Posts Tagged ‘jobs’
Tags: cartoon, healthcare, IRS, jobs, Obama, Republicans, rich, taxes, unemployment
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Tags: austerity, Greece, jobs, unemployment, United States
More times than I can count, I have attempted to explain to students, colleagues, and friends that we’re not on the “road to Greece.”
That’s what they believe: that, because of fiscal deficits and growing public debt, the United States is quickly moving in the direction of Greece. And that disaster awaits.
Well, no, as I’ve explained on this blog many times before. The problem is not growing debt but, instead, the imposition of austerity policies. Austerity is a term we often use to describe the situation in Europe but rarely in the United States. And it’s not clear why. Perhaps because of the Obama administration’s half-hearted stimulus measures. Or because of the oft-cited but barely perceptible recovery.
In any case, there’s a quick and easy way to calculate the effects of austerity in the United States: figure out the average number of government jobs that were created after every recession in the United States going back to 1970 and then add to that the number of government jobs that have been destroyed during the current recovery.
That’s exactly what Michael Greenstone and Adam Looney do. The number they come up with is 2.2 million.
In the forty-six months following the end of the five other recent recessions, government employment increased by an average of 1.7 million. During the current recovery, however, government employment has decreased by more than 500,000. Put together, the policy differences have led to 2.2 million fewer jobs today. Such a large contraction of the public-sector during a recovery is unprecedented in recent American economic history.
Cutting jobs during a period of already high unemployment is austerity—American style.
Tags: cartoon, college, jobs, Obama, schools, unemployment, United States, workers
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Tags: childcare, feminism, jobs, United States, workers
Do Facebook’s chief operating officer Sheryl Sandberg and Princeton professor Ann-Marie Slaughter adequately represent the contemporary face of feminism?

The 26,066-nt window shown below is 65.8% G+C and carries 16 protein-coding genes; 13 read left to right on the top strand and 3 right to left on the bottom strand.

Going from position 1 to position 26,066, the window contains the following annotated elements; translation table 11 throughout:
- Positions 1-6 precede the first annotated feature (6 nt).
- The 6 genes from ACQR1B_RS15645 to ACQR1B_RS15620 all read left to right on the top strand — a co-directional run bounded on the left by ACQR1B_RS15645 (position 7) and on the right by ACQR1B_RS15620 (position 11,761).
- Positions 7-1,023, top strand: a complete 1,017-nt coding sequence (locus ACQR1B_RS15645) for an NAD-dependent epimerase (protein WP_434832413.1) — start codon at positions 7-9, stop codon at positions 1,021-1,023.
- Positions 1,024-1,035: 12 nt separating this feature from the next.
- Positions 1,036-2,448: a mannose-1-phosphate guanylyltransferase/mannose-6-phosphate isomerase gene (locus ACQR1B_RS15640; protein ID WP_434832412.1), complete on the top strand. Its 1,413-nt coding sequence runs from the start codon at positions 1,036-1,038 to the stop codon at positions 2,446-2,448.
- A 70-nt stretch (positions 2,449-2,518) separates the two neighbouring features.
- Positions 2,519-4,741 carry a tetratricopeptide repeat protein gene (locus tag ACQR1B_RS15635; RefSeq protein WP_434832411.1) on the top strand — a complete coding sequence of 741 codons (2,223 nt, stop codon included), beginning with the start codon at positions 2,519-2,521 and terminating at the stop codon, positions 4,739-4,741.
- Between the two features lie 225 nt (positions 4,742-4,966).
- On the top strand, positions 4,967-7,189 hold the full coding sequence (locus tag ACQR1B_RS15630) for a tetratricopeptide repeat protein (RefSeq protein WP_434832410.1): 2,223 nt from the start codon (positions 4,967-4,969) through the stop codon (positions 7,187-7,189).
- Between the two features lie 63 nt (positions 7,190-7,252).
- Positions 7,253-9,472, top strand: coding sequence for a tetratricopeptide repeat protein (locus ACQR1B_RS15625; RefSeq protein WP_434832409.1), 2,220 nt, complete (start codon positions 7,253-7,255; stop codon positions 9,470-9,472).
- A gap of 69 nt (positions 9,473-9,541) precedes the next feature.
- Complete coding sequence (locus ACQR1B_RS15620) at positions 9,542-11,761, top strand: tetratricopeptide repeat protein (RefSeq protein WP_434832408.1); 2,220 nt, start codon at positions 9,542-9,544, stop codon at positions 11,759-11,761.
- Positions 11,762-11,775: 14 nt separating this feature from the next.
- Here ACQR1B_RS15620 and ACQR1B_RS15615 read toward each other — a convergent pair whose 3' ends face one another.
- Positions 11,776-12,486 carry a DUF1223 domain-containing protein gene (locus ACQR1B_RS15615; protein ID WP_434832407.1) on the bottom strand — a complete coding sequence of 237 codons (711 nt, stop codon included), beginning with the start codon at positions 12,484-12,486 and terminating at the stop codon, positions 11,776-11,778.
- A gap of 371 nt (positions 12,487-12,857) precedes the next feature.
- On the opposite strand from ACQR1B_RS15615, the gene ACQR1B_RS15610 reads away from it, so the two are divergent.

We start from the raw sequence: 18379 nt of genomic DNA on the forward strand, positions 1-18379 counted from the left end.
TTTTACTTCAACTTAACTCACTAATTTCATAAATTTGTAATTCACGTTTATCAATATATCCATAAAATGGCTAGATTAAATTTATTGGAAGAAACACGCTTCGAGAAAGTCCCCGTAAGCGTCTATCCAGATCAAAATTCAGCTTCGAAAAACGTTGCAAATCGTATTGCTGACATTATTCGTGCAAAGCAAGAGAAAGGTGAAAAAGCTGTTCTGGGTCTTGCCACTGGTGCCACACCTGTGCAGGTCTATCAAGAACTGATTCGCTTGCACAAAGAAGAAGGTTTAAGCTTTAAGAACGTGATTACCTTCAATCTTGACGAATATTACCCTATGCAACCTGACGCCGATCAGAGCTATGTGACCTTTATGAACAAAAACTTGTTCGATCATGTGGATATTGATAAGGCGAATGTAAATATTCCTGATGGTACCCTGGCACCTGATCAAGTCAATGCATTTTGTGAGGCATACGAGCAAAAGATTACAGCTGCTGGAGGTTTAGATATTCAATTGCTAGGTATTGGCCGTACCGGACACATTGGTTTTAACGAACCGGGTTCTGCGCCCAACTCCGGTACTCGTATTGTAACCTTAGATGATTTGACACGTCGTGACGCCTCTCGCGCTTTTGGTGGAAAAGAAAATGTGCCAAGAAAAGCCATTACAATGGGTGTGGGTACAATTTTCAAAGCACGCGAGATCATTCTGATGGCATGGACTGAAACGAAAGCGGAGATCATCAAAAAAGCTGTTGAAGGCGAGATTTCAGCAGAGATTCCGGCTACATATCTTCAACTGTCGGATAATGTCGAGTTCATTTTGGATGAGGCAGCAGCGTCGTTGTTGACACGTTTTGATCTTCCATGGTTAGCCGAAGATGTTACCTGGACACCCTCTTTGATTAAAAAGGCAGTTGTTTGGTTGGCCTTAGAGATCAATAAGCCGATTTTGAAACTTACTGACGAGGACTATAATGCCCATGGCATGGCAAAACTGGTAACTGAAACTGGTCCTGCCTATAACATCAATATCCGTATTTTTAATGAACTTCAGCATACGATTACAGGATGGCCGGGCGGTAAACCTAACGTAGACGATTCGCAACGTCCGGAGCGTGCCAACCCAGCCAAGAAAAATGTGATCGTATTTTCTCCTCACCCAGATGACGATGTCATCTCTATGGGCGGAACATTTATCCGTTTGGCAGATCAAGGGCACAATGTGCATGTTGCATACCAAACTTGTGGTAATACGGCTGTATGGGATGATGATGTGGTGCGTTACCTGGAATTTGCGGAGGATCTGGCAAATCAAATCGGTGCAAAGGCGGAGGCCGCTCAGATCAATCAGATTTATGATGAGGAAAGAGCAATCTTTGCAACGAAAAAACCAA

Not for Catherine Rottenberg [ht: ng], for whom what is troubling is “how little emphasis either Slaughter or Sandberg ultimately places on equal rights, justice or emancipation as the end goals for feminism.”
The move from a discourse of equal rights and social justice to “internalising the revolution” or, in Slaughter’s case, “a national happiness project” is predicated on the erasure or exclusion of the vast majority of women. Put differently, the feminist project these women advocate does not and cannot take into account the reality of the vast majority of US women. A national project it is not. . .
Figures show, for example, that in 2009, 27.5 percent of African-American women, 27.4 percent of Hispanic women and 13.5 percent of white women in the US were living below the poverty line. Moreover, 35.1 percent of households headed by single moms were food insecure at some point in 2010, meaning that they did not have enough food at all times for an active, healthy life.
Many working mothers in the US are working double shifts, night shifts or two to three jobs just in order to provide for their families.
Given these blatant class and race-biases, there is something profoundly illiberal – and fundamentally incongruous – in the re-envisioning of liberated womanhood as a reorientation of affect and as a better balancing act. US women do not need to change their attitude; they need, first, job security, good childcare, livable wages for the work they do, and physical security.
It’s time, it seems, to lean in, demand it all, and to occupy feminism for the 99 percent.